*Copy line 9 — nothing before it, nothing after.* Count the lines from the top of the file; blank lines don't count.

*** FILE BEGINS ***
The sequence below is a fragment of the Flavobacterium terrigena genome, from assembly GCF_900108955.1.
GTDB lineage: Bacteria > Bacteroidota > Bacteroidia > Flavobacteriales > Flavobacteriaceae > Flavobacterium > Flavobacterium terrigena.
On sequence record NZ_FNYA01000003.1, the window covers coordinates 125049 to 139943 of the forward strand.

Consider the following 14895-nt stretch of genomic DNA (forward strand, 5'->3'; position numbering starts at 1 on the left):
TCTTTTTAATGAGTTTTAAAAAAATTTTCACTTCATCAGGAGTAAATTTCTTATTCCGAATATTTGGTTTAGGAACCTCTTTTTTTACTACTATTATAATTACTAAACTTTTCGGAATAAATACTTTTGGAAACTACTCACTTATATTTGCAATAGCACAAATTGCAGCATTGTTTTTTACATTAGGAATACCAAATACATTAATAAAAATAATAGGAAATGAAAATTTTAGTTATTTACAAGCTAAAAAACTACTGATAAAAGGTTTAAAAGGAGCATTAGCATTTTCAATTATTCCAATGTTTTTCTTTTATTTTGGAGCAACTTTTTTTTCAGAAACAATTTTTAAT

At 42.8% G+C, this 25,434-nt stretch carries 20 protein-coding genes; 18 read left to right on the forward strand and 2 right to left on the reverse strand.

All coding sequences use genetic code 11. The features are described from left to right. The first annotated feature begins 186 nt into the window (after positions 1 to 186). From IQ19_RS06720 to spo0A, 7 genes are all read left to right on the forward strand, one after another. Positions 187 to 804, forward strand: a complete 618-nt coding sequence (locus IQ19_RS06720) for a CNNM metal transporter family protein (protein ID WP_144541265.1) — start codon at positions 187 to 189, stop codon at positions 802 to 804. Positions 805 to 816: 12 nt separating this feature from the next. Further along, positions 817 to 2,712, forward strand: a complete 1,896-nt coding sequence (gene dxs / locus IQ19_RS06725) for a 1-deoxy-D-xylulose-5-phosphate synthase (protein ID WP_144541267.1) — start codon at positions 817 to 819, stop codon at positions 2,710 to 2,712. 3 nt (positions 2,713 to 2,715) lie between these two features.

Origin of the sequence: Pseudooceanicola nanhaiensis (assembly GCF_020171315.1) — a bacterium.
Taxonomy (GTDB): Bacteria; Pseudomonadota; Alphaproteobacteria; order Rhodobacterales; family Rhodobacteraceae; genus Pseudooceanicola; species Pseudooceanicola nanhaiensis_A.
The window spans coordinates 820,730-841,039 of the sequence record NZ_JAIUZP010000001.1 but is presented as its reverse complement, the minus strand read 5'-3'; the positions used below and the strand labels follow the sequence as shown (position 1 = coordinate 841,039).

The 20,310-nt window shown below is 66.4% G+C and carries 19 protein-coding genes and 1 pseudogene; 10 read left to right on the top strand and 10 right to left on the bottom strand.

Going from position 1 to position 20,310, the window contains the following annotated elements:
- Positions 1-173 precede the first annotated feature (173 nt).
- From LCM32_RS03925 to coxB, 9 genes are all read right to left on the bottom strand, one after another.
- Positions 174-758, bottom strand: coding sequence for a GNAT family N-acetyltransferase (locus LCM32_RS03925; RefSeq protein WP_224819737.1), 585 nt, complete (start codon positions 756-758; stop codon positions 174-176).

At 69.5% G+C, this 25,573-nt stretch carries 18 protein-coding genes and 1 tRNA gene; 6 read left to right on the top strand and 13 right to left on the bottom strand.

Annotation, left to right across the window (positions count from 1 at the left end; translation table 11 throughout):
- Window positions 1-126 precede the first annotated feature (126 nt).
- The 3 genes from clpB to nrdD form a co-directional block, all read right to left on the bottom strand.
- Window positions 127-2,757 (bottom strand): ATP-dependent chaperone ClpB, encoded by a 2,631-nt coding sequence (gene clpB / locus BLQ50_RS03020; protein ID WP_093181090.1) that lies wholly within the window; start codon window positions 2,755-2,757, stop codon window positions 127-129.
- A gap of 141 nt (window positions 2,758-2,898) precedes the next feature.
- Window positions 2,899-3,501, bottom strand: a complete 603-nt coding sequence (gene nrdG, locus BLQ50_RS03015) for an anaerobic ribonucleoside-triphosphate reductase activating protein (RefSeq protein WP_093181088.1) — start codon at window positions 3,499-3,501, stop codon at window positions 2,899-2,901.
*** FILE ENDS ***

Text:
Taxonomy (GTDB): Bacteria; Pseudomonadota; Alphaproteobacteria; order Rhodobacterales; family Rhodobacteraceae; genus Pseudooceanicola; species Pseudooceanicola nanhaiensis_A.